Logo Geosciences


Logo Rennes1
Logo Doc OSUR

Géosciences Rennes
UMR 6118
Université de Rennes1
Campus de Beaulieu
35042 Rennes Cedex

02 23 23 60 76


Sur ce site

Sur le Web du CNRS

Accueil du site > Français > Les équipes > Paléoenvironnement, Paléomagnétisme, Dynamique des Bassins (PPDB)

Paléoenvironnement, Paléomagnétisme, Dynamique des Bassins (PPDB)

Membres de l’équipe

Permanents :

Bouffette Jacques (PRAG), Bourquin Sylvie (DR, CNRS - Responsable de l’équipe), Chauvin Annick (Pr), Dabard Marie-Pierre (MC), Dauteuil Olivier (DR, CNRS), Dupont-Nivet Guillaume (CR, CNRS), Guillocheau François (Pr), Jolivet Marc (DR, CNRS), Lanos Philippe (DR, CNRS), Moreau Frédérique (MC), Nalpas Thierry (MC), Proust Jean-Noël (DR, CNRS), Robin Cécile (MC), Roperch Pierrick (DR, CNRS)

Personnels techniques et Ingénieurs impliqués dans les projets de l’équipe :

Cullerier Philippe (AI), Dufresne Philippe (IE), Le Carlier de Veslud Christian (IR, CNRS),

Doctorants :

Antoine Delaunay, Miguel Gonzalez Bonilla, Sage Kebi-Tsoumou, Chloe Le Gouche, Julien Morin, Carole Ortega, Alex Ortiz, Anne-Mouwenn Pastier, Jean-Pierre Ponte, Romain Rubi, Joseph Thompson Offei,

Post-Doctorants et ATER :

Guillaume Baby, Nicolas Bonnet, Celine Ducassou, Fernando Poblete, Hugo Pouderoux, Brendan Simon

Publications de l’équipe

L’équipe s’appuie sur les services spécialisés de Géosciences-Rennes :

1- Mesure de l’aimantation
2- Sédimentologie et Pétrophysique

L’équipe bénéficie d’un partenariat avec l’UMR IRAMAT (antenne de Bordeaux CRPAA) de l’Institut INSHS du CNRS.

L’équipe Paléoenvironnements, Paléomagnétisme et Dynamique des bassins est une équipe pluridisciplinaire dont l’objectif est de comprendre
- (1) les variations de préservation des environnements sédimentaires continentaux et de leurs marges (paléoenvironnements) et leurs facteurs de contrôle (climat, déformation…) dans l’espace (démarche source to sink) et à toutes les échelles de temps,
- (2) les variations séculaires du champs magnétique terrestre.

Notre démarche intégrée repose sur les acquisitions de terrain, l’interprétation de données de subsurface jusqu’à la quantification en intégrant la modélisation analogique.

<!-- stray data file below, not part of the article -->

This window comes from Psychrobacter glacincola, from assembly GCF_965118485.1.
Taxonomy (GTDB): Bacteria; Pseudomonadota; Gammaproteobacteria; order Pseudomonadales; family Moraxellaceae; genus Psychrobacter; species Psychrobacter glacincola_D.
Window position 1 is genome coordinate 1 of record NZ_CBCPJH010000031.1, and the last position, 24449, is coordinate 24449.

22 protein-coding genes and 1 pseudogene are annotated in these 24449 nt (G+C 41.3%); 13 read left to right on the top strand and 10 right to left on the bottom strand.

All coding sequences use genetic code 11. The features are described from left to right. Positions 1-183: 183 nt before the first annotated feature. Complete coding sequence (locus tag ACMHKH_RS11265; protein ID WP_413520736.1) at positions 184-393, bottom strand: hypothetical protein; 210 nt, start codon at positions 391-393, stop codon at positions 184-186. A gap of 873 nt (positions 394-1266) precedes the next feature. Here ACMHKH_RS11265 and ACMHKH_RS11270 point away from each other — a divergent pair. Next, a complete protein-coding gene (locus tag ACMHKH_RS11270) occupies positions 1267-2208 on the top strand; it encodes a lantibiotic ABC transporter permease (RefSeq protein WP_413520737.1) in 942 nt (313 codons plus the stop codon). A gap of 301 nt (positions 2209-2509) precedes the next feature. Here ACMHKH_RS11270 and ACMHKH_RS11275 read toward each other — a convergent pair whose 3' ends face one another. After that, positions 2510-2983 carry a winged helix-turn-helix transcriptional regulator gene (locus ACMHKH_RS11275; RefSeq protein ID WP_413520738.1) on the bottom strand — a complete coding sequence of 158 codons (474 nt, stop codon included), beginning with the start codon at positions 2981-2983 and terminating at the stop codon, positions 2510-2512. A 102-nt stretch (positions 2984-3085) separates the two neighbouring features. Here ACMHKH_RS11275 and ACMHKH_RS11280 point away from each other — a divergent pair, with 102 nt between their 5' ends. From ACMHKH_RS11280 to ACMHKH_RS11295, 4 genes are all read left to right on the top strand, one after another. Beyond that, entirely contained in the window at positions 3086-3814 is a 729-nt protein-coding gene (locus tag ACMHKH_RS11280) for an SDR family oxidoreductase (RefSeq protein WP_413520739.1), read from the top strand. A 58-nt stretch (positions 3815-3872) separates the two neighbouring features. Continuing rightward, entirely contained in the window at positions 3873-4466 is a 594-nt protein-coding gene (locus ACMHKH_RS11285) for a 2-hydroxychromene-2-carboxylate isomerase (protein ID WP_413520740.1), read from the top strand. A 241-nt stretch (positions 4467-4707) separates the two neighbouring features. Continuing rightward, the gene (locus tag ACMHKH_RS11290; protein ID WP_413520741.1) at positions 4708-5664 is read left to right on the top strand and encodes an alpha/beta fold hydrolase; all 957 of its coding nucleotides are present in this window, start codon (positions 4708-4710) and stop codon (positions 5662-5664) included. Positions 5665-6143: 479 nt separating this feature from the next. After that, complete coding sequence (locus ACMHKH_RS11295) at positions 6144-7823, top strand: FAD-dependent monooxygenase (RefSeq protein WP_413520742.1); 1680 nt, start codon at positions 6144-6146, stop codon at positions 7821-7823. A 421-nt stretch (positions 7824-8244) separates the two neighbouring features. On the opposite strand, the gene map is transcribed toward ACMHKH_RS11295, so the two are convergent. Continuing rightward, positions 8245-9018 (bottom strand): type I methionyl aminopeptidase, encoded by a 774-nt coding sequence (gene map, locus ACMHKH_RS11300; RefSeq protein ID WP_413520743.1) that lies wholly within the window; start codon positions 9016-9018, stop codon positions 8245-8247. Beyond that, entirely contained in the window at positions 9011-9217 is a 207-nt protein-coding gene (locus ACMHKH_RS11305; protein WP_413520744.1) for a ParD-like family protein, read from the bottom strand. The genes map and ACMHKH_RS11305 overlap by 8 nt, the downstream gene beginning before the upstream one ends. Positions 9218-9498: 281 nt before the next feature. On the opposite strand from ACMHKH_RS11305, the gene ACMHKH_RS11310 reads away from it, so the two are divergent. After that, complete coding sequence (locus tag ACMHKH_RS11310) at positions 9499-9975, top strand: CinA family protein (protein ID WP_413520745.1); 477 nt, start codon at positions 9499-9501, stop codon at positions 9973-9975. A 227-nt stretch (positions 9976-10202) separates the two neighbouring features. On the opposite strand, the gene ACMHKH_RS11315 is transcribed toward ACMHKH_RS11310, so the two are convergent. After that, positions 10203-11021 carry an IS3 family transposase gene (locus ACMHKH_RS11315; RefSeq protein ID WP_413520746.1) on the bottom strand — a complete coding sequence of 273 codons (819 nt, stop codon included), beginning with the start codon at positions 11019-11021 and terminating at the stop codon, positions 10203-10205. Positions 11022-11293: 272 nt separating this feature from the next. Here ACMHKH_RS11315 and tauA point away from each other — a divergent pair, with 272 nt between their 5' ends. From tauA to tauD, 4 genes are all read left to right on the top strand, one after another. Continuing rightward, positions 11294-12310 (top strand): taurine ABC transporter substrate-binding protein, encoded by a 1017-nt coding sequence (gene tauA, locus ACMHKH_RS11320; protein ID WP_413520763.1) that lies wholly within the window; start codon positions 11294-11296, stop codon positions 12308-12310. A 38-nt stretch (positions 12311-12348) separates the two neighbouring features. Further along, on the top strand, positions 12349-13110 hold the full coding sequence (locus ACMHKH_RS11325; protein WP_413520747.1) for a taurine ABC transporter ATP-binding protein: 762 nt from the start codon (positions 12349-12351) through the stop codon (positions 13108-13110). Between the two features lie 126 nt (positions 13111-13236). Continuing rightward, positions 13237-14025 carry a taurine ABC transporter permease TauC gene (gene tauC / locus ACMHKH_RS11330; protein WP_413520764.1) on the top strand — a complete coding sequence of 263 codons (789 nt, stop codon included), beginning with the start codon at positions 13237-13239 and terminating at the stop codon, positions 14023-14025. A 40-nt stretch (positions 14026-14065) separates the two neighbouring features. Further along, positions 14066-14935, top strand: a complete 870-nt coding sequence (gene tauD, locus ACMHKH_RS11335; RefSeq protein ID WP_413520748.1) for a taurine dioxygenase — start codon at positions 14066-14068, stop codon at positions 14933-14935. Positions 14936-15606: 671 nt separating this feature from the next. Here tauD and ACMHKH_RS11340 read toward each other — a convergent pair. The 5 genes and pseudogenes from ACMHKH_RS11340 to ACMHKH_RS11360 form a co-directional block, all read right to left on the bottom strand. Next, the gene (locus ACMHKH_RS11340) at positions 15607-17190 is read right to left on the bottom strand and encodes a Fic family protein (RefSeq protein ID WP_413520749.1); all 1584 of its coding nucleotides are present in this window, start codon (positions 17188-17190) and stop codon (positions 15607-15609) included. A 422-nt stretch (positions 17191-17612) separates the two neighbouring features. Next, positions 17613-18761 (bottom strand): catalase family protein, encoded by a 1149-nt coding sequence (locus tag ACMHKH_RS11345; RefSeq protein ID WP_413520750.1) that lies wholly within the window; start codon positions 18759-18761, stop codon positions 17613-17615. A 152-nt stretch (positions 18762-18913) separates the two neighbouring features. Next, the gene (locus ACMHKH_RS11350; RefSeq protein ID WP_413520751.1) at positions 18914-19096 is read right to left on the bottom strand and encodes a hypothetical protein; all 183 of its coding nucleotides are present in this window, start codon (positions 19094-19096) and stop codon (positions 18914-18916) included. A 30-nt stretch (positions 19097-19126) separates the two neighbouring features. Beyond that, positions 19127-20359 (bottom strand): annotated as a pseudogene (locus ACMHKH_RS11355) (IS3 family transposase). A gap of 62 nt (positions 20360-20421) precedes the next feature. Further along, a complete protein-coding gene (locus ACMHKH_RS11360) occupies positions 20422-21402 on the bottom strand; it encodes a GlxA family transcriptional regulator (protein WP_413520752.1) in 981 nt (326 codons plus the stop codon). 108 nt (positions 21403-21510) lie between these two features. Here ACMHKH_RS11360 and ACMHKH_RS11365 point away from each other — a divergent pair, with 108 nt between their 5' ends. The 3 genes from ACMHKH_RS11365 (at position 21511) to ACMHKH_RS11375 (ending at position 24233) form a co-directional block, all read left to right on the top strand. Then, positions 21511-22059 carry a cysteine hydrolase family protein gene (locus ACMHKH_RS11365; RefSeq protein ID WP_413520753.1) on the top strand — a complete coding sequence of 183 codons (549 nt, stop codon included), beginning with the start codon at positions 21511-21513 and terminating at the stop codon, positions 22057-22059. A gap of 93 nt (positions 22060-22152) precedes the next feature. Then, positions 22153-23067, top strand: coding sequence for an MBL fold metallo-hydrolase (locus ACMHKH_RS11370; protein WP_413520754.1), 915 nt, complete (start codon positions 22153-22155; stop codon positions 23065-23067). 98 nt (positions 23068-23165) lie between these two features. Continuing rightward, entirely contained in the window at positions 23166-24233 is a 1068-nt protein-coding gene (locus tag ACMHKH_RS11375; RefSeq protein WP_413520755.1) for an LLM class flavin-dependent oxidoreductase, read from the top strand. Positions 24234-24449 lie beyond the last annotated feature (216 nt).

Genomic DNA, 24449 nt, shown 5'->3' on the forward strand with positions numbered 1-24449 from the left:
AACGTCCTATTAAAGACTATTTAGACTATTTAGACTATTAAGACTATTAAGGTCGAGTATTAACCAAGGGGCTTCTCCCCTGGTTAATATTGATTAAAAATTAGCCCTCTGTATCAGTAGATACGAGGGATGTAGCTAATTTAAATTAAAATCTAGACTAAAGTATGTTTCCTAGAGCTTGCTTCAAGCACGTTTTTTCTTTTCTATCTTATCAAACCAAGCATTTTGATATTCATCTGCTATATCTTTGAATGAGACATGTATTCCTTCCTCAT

Méthodes : Géodésie, Géomorphologique, Paléomagnétisme, Sédimentologique, Stratigraphie séquentielle, Tectonique, Thermochronologie basse température.

Principaux thème de recherche :

- 1 - Optimisation de la démarche source to sink et lois de transfert sédimentaire
- 2 - Surfaces continentales et déformations intraplaques
- 3 - Variations paléoclimatiques et eustatiques
- 4 - Variation séculaire du champ magnétique terrestre
- 5 - Datation par archéomagnétisme
- 6 - Modélisation chronologique

1 - Source to sink : budget erosion-sedimentation

The understanding of the sedimentary system, i.e. the relationships between erosion in the upstream catchment, transfer and sedimentation in the downstream basins up to the deepest environments, is of primary importance for a better knowledge of (1) the erosion and sedimentation laws at the scale of geological times (10 Ka to 1 Ma) – sediment routing system, (2) the relative importance of deformation, climate and eustasy and (3) the prediction of the preservation of the sedimentary systems.
These approaches were successfully applied to the Atlantic Margin of southern Africa (South Africa and Namibia ; Guillocheau et al., 2012 ; Braun et al., 2014) and are still ongoing at the scale of Austral Africa, including the Orange, Limpopo and Zambezi sedimentary systems (PAMELA project – IFrEMer-Total). The main target is to understand the effect of mantle dynamics through the uplift of the southern African Plateau – in a well-known palaeoclimate (palaeo-precipitation) framework – on (1) the planation processes (chemical vs. physical erosion), (2) the stratigraphic architecture of the margin and (3) the sediment budget between plateau

Sedimentary fluxes around the Southern African Plateau since Cretaceous times. (a) Location of the main sediment feeders (deltas and deep-sea fans) and amount of deposited sediments (103 km3) for the Late Cretaceous and Cenozoic (numbers between parentheses). (b) Evolution of the deposited sediment volumes along the Orange Margin since Lower Cretaceous (Braun et al., 2014)